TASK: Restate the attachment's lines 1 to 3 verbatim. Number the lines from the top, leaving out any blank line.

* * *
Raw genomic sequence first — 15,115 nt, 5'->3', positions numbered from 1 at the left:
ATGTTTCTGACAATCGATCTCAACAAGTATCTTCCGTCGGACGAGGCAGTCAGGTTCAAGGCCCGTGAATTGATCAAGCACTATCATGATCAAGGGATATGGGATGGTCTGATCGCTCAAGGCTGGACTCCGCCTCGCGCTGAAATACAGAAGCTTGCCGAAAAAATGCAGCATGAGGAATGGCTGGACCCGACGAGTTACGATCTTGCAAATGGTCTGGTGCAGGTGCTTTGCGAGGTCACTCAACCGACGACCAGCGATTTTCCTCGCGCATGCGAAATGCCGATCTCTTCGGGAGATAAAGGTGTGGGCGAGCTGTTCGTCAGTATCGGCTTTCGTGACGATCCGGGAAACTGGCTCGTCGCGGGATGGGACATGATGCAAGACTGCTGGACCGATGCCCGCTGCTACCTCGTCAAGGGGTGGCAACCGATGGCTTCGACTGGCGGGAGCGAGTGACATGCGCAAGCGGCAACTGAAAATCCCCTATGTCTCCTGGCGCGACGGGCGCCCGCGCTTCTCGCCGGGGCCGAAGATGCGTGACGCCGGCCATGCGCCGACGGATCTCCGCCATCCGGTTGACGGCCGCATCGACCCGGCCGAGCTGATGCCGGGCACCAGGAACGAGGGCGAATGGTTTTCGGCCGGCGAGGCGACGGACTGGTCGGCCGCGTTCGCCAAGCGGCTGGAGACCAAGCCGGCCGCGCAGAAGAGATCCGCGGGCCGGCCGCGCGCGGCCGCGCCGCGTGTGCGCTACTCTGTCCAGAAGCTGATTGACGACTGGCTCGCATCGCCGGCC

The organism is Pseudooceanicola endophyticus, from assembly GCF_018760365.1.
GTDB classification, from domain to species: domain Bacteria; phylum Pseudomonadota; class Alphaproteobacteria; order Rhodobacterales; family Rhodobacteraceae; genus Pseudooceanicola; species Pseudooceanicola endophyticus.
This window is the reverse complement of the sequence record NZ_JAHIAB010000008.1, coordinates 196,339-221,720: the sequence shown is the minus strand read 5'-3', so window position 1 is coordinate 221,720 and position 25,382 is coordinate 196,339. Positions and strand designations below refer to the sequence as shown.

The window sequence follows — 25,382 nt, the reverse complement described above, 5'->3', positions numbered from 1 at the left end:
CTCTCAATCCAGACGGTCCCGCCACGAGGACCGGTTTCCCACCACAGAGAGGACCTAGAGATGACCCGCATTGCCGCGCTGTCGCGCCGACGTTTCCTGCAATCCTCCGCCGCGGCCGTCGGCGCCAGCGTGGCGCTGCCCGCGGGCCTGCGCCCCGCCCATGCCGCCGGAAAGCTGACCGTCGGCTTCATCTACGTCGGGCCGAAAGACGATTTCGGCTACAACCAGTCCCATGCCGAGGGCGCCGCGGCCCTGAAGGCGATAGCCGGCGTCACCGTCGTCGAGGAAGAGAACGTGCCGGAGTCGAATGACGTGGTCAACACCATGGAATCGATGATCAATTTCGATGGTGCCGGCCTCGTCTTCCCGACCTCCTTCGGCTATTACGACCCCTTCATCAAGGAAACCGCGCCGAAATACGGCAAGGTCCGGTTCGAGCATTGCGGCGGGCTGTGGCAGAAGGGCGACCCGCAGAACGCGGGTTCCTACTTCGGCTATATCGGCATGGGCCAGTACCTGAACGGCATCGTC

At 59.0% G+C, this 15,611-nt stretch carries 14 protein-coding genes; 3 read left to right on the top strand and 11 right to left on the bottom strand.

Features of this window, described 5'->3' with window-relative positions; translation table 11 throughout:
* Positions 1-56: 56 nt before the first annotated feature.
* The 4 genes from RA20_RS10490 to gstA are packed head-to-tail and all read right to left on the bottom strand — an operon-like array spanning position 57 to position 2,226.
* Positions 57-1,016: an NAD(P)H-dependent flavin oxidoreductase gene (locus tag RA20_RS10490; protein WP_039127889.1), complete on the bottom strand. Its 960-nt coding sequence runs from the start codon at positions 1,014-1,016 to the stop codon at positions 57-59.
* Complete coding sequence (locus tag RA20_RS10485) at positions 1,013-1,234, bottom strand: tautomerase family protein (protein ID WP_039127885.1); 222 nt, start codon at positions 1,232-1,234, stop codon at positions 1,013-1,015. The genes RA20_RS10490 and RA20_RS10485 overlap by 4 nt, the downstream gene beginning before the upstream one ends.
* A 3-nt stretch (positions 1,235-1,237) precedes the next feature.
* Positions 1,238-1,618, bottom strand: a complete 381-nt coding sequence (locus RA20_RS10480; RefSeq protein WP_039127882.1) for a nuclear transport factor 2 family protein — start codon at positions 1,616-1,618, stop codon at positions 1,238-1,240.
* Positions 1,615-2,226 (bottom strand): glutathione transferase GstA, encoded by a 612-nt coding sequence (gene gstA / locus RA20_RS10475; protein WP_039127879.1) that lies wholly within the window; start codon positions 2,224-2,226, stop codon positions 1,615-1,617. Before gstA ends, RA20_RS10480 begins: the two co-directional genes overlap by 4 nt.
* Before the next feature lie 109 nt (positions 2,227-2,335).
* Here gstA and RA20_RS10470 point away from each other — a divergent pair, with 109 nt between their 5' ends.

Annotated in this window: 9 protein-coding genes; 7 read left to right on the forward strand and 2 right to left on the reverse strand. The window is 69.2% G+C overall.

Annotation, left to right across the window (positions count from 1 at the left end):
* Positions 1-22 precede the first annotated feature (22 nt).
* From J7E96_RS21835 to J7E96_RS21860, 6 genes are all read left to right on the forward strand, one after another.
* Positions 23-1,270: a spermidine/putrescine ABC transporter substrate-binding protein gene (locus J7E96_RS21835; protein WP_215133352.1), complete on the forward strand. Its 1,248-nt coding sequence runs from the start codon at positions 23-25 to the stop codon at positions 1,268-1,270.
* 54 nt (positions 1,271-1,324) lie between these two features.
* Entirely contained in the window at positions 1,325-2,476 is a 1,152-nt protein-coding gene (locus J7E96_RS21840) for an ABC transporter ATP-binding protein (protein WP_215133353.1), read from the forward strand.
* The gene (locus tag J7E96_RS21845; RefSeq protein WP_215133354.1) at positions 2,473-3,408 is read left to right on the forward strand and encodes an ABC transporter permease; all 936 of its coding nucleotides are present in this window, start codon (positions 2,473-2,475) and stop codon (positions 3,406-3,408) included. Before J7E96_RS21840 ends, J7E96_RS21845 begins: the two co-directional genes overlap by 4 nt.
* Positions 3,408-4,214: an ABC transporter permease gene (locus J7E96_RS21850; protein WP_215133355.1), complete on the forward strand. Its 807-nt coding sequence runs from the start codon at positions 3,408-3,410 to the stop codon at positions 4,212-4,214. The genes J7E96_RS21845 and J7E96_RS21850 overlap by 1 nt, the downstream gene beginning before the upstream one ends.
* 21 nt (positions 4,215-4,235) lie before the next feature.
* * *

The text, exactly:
Raw genomic sequence first — 15,115 nt, 5'->3', positions numbered from 1 at the left:
ATGTTTCTGACAATCGATCTCAACAAGTATCTTCCGTCGGACGAGGCAGTCAGGTTCAAGGCCCGTGAATTGATCAAGCACTATCATGATCAAGGGATATGGGATGGTCTGATCGCTCAAGGCTGGACTCCGCCTCGCGCTGAAATACAGAAGCTTGCCGAAAAAATGCAGCATGAGGAATGGCTGGACCCGACGAGTTACGATCTTGCAAATGGTCTGGTGCAGGTGCTTTGCGAGGTCACTCAACCGACGACCAGCGATTTTCCTCGCGCATGCGAAATGCCGATCTCTTCGGGAGATAAAGGTGTGGGCGAGCTGTTCGTCAGTATCGGCTTTCGTGACGATCCGGGAAACTGGCTCGTCGCGGGATGGGACATGATGCAAGACTGCTGGACCGATGCCCGCTGCTACCTCGTCAAGGGGTGGCAACCGATGGCTTCGACTGGCGGGAGCGAGTGACATGCGCAAGCGGCAACTGAAAATCCCCTATGTCTCCTGGCGCGACGGGCGCCCGCGCTTCTCGCCGGGGCCGAAGATGCGTGACGCCGGCCATGCGCCGACGGATCTCCGCCATCCGGTTGACGGCCGCATCGACCCGGCCGAGCTGATGCCGGGCACCAGGAACGAGGGCGAATGGTTTTCGGCCGGCGAGGCGACGGACTGGTCGGCCGCGTTCGCCAAGCGGCTGGAGACCAAGCCGGCCGCGCAGAAGAGATCCGCGGGCCGGCCGCGCGCGGCCGCGCCGCGTGTGCGCTACTCTGTCCAGAAGCTGATTGACGACTGGCTCGCATCGCCGGCC

The organism is Pseudooceanicola endophyticus, from assembly GCF_018760365.1.